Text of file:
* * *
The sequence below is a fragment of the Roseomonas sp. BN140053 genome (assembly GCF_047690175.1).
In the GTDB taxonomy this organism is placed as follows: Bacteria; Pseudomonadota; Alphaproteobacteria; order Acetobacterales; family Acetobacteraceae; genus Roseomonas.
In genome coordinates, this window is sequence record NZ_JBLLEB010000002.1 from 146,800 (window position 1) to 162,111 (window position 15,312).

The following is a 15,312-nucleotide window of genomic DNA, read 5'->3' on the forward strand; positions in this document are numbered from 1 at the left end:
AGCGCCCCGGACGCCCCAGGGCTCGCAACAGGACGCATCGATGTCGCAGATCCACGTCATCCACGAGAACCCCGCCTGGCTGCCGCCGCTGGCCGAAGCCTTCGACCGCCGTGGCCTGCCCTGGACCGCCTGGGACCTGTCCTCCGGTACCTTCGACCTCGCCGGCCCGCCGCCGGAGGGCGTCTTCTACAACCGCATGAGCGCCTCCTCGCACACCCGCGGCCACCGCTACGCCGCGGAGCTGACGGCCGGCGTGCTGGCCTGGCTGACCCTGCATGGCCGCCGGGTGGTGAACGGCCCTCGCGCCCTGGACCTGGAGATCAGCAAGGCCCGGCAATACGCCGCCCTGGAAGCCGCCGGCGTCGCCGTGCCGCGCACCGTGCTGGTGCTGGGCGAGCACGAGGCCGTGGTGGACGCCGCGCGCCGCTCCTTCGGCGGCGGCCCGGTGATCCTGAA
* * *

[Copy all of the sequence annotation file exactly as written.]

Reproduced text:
The sequence below is a fragment of the Roseomonas sp. BN140053 genome (assembly GCF_047690175.1).
In the GTDB taxonomy this organism is placed as follows: Bacteria; Pseudomonadota; Alphaproteobacteria; order Acetobacterales; family Acetobacteraceae; genus Roseomonas.
In genome coordinates, this window is sequence record NZ_JBLLEB010000002.1 from 146,800 (window position 1) to 162,111 (window position 15,312).

The following is a 15,312-nucleotide window of genomic DNA, read 5'->3' on the forward strand; positions in this document are numbered from 1 at the left end:
AGCGCCCCGGACGCCCCAGGGCTCGCAACAGGACGCATCGATGTCGCAGATCCACGTCATCCACGAGAACCCCGCCTGGCTGCCGCCGCTGGCCGAAGCCTTCGACCGCCGTGGCCTGCCCTGGACCGCCTGGGACCTGTCCTCCGGTACCTTCGACCTCGCCGGCCCGCCGCCGGAGGGCGTCTTCTACAACCGCATGAGCGCCTCCTCGCACACCCGCGGCCACCGCTACGCCGCGGAGCTGACGGCCGGCGTGCTGGCCTGGCTGACCCTGCATGGCCGCCGGGTGGTGAACGGCCCTCGCGCCCTGGACCTGGAGATCAGCAAGGCCCGGCAATACGCCGCCCTGGAAGCCGCCGGCGTCGCCGTGCCGCGCACCGTGCTGGTGCTGGGCGAGCACGAGGCCGTGGTGGACGCCGCGCGCCGCTCCTTCGGCGGCGGCCCGGTGATCCTGAA